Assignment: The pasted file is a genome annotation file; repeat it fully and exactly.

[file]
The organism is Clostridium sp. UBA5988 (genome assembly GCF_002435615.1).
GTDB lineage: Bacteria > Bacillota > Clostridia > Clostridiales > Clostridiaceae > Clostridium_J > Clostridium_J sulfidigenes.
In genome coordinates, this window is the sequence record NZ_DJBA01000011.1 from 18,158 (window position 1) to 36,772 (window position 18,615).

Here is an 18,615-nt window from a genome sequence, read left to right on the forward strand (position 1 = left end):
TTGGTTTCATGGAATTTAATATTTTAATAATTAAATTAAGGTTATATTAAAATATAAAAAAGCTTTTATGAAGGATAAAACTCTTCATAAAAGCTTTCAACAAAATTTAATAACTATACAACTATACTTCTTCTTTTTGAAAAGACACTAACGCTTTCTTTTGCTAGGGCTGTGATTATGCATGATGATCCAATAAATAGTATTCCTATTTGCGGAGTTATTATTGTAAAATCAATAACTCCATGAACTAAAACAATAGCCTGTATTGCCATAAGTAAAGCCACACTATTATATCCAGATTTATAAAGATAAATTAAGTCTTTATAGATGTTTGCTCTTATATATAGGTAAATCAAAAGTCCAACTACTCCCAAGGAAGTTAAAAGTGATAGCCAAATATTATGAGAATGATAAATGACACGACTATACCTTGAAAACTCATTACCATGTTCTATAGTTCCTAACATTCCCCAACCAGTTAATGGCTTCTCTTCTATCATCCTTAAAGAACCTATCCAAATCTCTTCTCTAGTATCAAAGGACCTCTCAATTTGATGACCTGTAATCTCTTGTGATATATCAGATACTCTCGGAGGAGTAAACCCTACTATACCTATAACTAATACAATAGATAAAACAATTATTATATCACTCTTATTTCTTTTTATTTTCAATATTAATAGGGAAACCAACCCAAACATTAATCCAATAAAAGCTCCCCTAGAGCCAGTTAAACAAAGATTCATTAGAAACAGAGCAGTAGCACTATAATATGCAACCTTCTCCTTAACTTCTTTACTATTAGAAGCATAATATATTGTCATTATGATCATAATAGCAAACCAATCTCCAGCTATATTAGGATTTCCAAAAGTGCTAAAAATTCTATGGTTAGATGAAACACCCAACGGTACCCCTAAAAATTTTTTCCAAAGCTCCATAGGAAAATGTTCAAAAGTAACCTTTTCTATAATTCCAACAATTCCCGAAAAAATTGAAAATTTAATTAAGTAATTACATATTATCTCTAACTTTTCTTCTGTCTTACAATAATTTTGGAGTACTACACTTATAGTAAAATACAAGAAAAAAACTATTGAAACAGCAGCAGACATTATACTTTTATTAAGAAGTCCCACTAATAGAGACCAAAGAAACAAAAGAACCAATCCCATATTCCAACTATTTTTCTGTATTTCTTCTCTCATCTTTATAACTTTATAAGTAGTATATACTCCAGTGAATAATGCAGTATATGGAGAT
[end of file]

The organism is Clostridium sp. UBA5988 (genome assembly GCF_002435615.1).
GTDB lineage: Bacteria > Bacillota > Clostridia > Clostridiales > Clostridiaceae > Clostridium_J > Clostridium_J sulfidigenes.
In genome coordinates, this window is the sequence record NZ_DJBA01000011.1 from 18,158 (window position 1) to 36,772 (window position 18,615).

Here is an 18,615-nt window from a genome sequence, read left to right on the forward strand (position 1 = left end):
TTGGTTTCATGGAATTTAATATTTTAATAATTAAATTAAGGTTATATTAAAATATAAAAAAGCTTTTATGAAGGATAAAACTCTTCATAAAAGCTTTCAACAAAATTTAATAACTATACAACTATACTTCTTCTTTTTGAAAAGACACTAACGCTTTCTTTTGCTAGGGCTGTGATTATGCATGATGATCCAATAAATAGTATTCCTATTTGCGGAGTTATTATTGTAAAATCAATAACTCCATGAACTAAAACAATAGCCTGTATTGCCATAAGTAAAGCCACACTATTATATCCAGATTTATAAAGATAAATTAAGTCTTTATAGATGTTTGCTCTTATATATAGGTAAATCAAAAGTCCAACTACTCCCAAGGAAGTTAAAAGTGATAGCCAAATATTATGAGAATGATAAATGACACGACTATACCTTGAAAACTCATTACCATGTTCTATAGTTCCTAACATTCCCCAACCAGTTAATGGCTTCTCTTCTATCATCCTTAAAGAACCTATCCAAATCTCTTCTCTAGTATCAAAGGACCTCTCAATTTGATGACCTGTAATCTCTTGTGATATATCAGATACTCTCGGAGGAGTAAACCCTACTATACCTATAACTAATACAATAGATAAAACAATTATTATATCACTCTTATTTCTTTTTATTTTCAATATTAATAGGGAAACCAACCCAAACATTAATCCAATAAAAGCTCCCCTAGAGCCAGTTAAACAAAGATTCATTAGAAACAGAGCAGTAGCACTATAATATGCAACCTTCTCCTTAACTTCTTTACTATTAGAAGCATAATATATTGTCATTATGATCATAATAGCAAACCAATCTCCAGCTATATTAGGATTTCCAAAAGTGCTAAAAATTCTATGGTTAGATGAAACACCCAACGGTACCCCTAAAAATTTTTTCCAAAGCTCCATAGGAAAATGTTCAAAAGTAACCTTTTCTATAATTCCAACAATTCCCGAAAAAATTGAAAATTTAATTAAGTAATTACATATTATCTCTAACTTTTCTTCTGTCTTACAATAATTTTGGAGTACTACACTTATAGTAAAATACAAGAAAAAAACTATTGAAACAGCAGCAGACATTATACTTTTATTAAGAAGTCCCACTAATAGAGACCAAAGAAACAAAAGAACCAATCCCATATTCCAACTATTTTTCTGTATTTCTTCTCTCATCTTTATAACTTTATAAGTAGTATATACTCCAGTGAATAATGCAGTATATGGAGAT